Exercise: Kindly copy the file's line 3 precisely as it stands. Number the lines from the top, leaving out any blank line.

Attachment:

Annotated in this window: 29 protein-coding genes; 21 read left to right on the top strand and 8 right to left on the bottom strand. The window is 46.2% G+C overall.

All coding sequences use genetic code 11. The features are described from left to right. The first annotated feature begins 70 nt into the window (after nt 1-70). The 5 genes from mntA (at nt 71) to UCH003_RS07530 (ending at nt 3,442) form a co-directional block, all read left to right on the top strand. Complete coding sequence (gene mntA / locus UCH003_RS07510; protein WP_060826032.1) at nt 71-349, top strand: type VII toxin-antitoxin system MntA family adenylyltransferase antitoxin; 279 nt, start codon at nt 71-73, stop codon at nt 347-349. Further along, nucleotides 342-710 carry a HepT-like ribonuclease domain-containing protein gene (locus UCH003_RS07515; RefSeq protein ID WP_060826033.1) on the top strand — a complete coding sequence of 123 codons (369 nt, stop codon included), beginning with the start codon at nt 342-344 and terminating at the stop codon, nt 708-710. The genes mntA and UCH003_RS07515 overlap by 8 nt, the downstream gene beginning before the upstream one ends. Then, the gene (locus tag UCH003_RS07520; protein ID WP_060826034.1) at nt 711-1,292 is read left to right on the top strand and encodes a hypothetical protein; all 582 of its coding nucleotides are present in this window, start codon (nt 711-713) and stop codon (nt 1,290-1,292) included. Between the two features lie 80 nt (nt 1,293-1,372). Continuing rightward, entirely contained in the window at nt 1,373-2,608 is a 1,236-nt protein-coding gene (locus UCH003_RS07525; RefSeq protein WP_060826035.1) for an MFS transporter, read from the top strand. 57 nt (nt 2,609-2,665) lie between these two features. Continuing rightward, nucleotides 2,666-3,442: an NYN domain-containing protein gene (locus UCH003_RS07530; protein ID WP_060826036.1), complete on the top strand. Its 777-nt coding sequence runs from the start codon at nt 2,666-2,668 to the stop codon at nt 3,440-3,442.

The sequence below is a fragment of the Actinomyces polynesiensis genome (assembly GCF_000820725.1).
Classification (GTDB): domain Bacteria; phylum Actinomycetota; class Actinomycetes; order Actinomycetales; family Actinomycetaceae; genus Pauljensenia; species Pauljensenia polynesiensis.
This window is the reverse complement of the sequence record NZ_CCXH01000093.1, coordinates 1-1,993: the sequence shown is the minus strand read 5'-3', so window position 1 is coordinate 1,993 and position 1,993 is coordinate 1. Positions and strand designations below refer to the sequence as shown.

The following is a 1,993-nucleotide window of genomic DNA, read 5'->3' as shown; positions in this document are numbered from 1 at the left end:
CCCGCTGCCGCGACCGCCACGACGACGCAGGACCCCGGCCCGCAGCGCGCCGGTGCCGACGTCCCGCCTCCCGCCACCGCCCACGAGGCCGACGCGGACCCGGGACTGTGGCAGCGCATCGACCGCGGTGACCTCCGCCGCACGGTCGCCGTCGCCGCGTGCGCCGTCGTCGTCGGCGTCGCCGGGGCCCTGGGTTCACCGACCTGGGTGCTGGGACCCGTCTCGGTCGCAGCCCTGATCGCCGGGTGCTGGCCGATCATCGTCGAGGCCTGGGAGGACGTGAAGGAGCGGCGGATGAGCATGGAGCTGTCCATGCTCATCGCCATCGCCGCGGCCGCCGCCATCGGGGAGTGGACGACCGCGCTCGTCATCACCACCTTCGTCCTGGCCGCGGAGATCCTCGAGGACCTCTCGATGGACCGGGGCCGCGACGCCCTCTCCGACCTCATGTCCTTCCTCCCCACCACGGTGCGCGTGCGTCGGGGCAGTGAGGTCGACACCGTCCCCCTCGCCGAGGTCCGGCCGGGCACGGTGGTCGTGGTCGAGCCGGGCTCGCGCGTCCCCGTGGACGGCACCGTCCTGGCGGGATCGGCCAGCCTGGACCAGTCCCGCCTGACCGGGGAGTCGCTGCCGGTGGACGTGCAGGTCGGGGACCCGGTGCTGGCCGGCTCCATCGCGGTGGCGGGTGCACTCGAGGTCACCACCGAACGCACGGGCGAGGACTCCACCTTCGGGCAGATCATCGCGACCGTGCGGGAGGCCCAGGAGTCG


The sequence below is a fragment of the Actinomyces polynesiensis genome (assembly GCF_000820725.1).